Source: John Batchelor; An Ainu-English-Japanese dictionary. 1905
Kuttom-ushbe appears in John Batchelor's 1905 Ainu dictionary as:
"A long knife worn in the belt"
The typical knife carried by virtually all Ainu was the makiri, a small utility knife that was won suspended from the belt, attached by means of a string and toggle.
The extant Ainu weapons that fit Batchelor's description bear resemblance to the Japanese tantō, including having a loop on the scabbard that the Japanese call kurigata. It is used for attaching the sageo, a strap that in turn attaches the scabbard to the belt, so it doesn't come along during a quick draw.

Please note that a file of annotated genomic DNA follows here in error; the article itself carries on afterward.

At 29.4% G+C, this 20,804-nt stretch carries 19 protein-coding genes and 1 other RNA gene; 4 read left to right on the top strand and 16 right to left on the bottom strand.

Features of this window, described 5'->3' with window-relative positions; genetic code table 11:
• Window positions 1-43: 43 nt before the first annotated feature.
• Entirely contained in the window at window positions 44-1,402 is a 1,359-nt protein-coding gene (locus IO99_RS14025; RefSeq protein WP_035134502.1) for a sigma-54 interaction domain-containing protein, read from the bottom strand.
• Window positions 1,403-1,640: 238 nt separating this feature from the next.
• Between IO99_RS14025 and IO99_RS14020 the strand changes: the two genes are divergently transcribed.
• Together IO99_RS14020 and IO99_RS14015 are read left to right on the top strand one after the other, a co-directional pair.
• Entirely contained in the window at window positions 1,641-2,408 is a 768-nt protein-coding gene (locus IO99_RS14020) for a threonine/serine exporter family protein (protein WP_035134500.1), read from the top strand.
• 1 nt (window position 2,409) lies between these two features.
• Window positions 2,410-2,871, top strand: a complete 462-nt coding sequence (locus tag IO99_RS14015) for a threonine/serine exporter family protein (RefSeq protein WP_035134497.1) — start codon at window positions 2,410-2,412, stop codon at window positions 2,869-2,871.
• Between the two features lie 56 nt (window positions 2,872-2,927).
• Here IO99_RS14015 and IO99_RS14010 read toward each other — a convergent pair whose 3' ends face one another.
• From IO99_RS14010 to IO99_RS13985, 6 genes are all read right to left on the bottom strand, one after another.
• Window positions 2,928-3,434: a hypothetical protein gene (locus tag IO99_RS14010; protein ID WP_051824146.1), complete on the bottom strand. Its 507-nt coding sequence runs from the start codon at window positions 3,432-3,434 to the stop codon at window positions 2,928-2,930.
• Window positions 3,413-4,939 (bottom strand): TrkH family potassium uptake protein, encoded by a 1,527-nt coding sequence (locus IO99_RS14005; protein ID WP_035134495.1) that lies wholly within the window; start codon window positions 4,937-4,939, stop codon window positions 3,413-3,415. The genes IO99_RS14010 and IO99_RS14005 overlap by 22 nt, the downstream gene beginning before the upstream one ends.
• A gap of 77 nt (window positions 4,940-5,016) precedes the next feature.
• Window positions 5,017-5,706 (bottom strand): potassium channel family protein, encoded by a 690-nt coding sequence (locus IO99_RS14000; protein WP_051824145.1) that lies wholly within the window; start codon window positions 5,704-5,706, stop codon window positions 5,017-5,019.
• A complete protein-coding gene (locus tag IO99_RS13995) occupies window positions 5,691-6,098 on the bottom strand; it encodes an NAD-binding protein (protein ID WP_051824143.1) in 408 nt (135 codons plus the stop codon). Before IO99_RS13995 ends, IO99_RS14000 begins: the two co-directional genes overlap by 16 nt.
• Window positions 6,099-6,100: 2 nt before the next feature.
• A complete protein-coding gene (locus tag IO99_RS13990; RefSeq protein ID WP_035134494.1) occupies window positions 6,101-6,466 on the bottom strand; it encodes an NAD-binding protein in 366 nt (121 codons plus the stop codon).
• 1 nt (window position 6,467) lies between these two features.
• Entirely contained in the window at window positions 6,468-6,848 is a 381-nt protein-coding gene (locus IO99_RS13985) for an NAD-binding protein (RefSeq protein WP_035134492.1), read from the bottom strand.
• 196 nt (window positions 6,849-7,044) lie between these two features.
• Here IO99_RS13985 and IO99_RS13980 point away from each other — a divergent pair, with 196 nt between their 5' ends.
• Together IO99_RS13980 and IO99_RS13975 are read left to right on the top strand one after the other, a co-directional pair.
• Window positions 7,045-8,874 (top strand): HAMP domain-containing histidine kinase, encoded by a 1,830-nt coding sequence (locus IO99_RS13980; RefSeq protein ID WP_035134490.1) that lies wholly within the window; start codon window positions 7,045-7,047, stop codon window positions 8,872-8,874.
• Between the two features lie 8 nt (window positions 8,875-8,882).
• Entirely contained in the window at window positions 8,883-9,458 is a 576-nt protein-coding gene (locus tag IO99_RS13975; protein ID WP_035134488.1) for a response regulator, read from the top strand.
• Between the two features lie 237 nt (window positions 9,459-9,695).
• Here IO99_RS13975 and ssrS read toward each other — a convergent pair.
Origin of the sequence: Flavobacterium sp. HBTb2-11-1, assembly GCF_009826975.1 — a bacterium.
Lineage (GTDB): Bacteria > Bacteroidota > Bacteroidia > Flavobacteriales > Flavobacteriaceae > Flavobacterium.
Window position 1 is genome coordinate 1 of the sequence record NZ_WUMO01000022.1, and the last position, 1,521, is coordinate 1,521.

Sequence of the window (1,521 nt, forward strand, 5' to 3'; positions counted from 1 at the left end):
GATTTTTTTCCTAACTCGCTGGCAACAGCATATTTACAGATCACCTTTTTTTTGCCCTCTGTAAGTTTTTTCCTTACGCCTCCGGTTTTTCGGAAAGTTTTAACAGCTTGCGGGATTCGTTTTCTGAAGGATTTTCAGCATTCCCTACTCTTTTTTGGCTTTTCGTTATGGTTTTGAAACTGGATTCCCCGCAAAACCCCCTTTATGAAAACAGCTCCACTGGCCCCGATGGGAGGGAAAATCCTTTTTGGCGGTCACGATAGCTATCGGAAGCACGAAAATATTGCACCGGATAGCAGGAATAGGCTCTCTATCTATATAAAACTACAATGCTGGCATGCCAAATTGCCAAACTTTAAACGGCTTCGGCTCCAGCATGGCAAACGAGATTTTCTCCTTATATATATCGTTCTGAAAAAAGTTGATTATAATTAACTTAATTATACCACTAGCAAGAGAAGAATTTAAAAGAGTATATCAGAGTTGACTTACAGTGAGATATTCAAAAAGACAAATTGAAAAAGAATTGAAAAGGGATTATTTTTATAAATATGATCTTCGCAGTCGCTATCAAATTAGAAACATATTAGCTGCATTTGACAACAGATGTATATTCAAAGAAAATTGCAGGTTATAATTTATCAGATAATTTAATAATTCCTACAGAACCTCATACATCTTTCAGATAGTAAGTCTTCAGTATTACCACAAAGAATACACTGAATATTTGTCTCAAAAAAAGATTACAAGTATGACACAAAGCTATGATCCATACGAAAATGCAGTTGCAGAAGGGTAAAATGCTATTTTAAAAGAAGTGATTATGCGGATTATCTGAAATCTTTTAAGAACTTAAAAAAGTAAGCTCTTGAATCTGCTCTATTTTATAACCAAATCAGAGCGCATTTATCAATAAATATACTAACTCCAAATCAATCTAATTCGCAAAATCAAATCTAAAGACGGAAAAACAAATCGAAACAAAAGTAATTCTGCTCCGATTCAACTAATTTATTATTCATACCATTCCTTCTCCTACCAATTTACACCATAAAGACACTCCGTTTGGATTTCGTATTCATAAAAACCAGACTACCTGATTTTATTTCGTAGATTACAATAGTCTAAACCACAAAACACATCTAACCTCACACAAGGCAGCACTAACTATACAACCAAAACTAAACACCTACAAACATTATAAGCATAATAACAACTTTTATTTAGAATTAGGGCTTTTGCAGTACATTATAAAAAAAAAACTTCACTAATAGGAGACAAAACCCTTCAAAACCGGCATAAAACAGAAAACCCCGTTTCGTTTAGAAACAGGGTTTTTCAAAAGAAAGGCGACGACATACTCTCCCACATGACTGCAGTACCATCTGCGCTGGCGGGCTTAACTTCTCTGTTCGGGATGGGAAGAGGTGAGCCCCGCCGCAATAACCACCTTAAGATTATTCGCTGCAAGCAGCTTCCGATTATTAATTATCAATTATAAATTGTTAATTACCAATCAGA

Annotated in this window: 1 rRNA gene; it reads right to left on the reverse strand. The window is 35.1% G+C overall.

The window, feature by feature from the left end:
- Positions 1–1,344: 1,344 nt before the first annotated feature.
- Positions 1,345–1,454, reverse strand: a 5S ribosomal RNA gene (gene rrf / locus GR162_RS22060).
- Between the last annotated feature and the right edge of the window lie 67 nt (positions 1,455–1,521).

An Ainu kuttom-ushbe.
Mandarin Mansion inventory 2022.
A larger, o-tantō sized piece is in the Minneapolis Institute of Art. It has an associated sword sash that I think came from a full-sized Ainu sword. This piece was likely also meant to be carried in a belt, as suggested by the presence of a kurigata like on our piece. Accession number: 2019.20.11a, b.